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March 15 – 19, 2020
Rescheduled: March 21 – 25, 2021

Oikography: Home and Housing in Ethnography and Critical Theory

Co-chaired by João Biehl, Professor, Department of Anthropology, Princeton University, and Federico Neiburg, Professor of Social Anthropology, Department of Anthropology at the Museu Nacional, Federal University of Rio de Janeiro

This seminar foregrounds the house as a site of empirical analysis and theoretical exploration, drawing from a range of ethnographic contexts. Taking the oikos as at once a built structure, a collection of relations and affects, and a node in neighborhoods and larger political, economic, and bio-chemical systems, participants move across scales to ask how people’s lives and worlds are made and remade in relation to the house and housing configurations.

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Postponed June 21 – 25, 2020

Indigenous Women’s Proposals to Address the Root Causes of Guatemalan Migration: Economic Development, Social Equality, and Regional Stability

Co-chaired by Irma A. Velásquez Nimatuj, Craig M. Cogut Visiting Professor of Latin American Studies, the Watson Institute for International and Public Affairs, Brown University, and De Ann Pendry, Distinguished Lecturer, Department of Anthropology, University of Tennessee in Knoxville.

Set against the current climate of rising racism and violence against migrants and asylum seekers in the United States, this seminar will focus on indigenous women’s analyses and critiques of the root causes of migration and forced displacement in Guatemala.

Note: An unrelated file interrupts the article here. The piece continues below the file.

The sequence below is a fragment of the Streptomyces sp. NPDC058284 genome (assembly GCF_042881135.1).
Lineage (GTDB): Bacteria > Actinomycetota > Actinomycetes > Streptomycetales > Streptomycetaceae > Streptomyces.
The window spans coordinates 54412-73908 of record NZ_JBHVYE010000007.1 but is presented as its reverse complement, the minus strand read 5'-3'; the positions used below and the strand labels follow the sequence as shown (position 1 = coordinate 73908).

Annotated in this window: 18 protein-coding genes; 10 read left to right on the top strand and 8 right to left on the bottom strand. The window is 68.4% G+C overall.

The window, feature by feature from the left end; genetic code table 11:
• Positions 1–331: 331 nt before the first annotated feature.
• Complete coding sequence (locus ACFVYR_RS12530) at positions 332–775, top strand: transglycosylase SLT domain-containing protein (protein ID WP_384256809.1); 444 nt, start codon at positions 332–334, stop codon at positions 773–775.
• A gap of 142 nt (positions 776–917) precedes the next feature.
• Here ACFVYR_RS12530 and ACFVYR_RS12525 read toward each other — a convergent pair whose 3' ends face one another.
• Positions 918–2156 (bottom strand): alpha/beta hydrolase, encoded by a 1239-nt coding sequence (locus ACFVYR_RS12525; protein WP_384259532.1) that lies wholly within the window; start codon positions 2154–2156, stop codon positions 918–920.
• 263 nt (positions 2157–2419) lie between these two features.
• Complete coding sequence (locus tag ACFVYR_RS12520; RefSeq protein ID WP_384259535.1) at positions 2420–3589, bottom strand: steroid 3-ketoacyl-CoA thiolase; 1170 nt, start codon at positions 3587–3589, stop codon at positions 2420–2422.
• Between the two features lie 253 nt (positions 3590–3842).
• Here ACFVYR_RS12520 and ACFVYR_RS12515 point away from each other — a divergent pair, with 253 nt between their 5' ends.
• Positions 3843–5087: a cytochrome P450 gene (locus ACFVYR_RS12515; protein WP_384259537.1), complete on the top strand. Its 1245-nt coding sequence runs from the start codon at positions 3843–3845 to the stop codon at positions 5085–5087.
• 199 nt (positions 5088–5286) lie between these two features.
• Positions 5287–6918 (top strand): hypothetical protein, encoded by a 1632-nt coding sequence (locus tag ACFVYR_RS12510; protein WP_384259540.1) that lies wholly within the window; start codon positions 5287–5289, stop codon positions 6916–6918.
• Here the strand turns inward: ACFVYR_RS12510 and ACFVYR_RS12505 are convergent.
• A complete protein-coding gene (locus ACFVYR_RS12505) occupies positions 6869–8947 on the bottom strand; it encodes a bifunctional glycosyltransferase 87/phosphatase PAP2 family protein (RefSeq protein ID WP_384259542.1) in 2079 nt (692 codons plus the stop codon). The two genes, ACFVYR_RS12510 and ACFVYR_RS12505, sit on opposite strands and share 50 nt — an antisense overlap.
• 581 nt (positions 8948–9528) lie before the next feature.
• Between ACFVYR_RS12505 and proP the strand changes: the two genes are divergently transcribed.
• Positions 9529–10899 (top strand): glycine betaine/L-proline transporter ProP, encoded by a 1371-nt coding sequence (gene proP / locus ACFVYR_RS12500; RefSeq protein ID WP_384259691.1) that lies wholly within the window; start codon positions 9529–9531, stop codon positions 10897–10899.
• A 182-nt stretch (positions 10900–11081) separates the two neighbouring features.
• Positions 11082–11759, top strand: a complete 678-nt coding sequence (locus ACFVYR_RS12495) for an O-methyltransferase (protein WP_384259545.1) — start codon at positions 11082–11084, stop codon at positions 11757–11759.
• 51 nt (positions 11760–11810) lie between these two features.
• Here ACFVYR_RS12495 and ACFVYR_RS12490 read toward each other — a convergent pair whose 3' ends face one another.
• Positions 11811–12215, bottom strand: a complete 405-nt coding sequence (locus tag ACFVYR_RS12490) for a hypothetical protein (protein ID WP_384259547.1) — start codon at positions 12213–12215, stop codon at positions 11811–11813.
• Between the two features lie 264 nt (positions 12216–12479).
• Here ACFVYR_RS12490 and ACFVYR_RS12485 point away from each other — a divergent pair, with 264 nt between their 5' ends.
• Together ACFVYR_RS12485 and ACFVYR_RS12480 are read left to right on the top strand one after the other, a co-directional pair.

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Postponed December 13 – 17, 2020

The Matter of Imperial Politics: Archaeological Contributions to Understanding the Role of Things in Productions of Power

Chaired by Tamara Bray, Professor, Department of Anthropology, Wayne State University, and Lori Khatchadourian, Professor, Department of Anthropology, Cornell University

In line with the material turn across a wide swath of the social sciences and humanities, this seminar aims to bring objects in from out of the cold–in this case, with the specific goal of deepening our understanding of power by relating it to materiality. The goal is to focus, from a globally comparative perspective, on the political work of things in the context of early imperial states by developing a broad comparative understanding of how such assemblages work to make and unmake political power.

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